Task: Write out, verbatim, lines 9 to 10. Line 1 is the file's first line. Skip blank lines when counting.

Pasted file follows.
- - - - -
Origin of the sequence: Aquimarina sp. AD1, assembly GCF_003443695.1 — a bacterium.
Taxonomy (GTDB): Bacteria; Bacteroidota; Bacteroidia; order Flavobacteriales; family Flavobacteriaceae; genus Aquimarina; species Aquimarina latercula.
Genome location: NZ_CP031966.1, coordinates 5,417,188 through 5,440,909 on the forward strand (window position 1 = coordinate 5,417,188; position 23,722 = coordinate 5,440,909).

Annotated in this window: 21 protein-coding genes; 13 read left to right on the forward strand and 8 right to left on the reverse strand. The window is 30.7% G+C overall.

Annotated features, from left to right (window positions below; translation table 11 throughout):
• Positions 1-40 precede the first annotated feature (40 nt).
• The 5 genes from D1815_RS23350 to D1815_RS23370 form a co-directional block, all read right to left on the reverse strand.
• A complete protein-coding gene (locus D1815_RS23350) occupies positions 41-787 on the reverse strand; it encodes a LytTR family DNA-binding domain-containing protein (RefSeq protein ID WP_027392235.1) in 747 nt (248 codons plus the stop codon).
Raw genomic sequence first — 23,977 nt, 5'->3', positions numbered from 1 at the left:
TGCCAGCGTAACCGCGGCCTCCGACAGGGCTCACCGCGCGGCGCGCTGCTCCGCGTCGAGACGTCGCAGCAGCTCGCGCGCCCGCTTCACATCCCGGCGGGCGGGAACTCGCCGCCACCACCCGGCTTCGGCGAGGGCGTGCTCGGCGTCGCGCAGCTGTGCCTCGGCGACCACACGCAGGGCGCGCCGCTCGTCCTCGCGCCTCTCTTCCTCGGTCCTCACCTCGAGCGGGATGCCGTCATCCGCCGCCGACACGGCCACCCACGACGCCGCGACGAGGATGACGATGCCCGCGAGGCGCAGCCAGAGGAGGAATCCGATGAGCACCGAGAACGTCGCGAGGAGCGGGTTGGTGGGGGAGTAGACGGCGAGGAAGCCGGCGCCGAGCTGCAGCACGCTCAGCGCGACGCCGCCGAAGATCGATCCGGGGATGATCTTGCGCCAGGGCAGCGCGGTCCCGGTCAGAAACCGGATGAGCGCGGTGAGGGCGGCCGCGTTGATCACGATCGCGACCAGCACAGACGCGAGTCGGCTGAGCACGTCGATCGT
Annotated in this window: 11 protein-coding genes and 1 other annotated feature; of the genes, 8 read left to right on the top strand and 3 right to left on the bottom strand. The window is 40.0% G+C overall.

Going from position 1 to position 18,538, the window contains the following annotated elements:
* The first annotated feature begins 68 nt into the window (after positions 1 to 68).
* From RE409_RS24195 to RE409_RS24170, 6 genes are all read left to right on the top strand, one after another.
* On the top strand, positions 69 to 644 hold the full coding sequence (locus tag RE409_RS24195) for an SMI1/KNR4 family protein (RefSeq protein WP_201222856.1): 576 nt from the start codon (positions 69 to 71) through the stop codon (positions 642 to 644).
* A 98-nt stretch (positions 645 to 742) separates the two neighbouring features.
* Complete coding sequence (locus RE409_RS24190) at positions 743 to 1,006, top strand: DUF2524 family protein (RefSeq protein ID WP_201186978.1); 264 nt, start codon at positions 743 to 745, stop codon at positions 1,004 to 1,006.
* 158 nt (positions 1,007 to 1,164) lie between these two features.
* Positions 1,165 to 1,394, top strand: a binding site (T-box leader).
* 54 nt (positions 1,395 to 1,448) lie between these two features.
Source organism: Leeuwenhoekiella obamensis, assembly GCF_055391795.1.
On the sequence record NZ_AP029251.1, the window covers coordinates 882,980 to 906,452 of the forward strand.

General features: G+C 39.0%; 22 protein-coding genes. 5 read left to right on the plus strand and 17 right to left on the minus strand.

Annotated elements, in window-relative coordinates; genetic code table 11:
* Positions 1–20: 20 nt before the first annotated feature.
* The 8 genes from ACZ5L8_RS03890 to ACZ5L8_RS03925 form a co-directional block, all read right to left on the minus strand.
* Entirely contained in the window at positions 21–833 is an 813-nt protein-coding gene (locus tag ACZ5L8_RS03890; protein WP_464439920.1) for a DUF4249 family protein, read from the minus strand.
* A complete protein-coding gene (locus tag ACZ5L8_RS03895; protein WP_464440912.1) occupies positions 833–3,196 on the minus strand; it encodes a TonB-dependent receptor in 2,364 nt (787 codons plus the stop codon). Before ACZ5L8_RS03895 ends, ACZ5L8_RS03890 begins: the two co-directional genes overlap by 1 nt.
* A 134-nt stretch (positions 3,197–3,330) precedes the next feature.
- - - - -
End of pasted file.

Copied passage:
Raw genomic sequence first — 23,977 nt, 5'->3', positions numbered from 1 at the left:
TGCCAGCGTAACCGCGGCCTCCGACAGGGCTCACCGCGCGGCGCGCTGCTCCGCGTCGAGACGTCGCAGCAGCTCGCGCGCCCGCTTCACATCCCGGCGGGCGGGAACTCGCCGCCACCACCCGGCTTCGGCGAGGGCGTGCTCGGCGTCGCGCAGCTGTGCCTCGGCGACCACACGCAGGGCGCGCCGCTCGTCCTCGCGCCTCTCTTCCTCGGTCCTCACCTCGAGCGGGATGCCGTCATCCGCCGCCGACACGGCCACCCACGACGCCGCGACGAGGATGACGATGCCCGCGAGGCGCAGCCAGAGGAGGAATCCGATGAGCACCGAGAACGTCGCGAGGAGCGGGTTGGTGGGGGAGTAGACGGCGAGGAAGCCGGCGCCGAGCTGCAGCACGCTCAGCGCGACGCCGCCGAAGATCGATCCGGGGATGATCTTGCGCCAGGGCAGCGCGGTCCCGGTCAGAAACCGGATGAGCGCGGTGAGGGCGGCCGCGTTGATCACGATCGCGACCAGCACAGACGCGAGTCGGCTGAGCACGTCGATCGT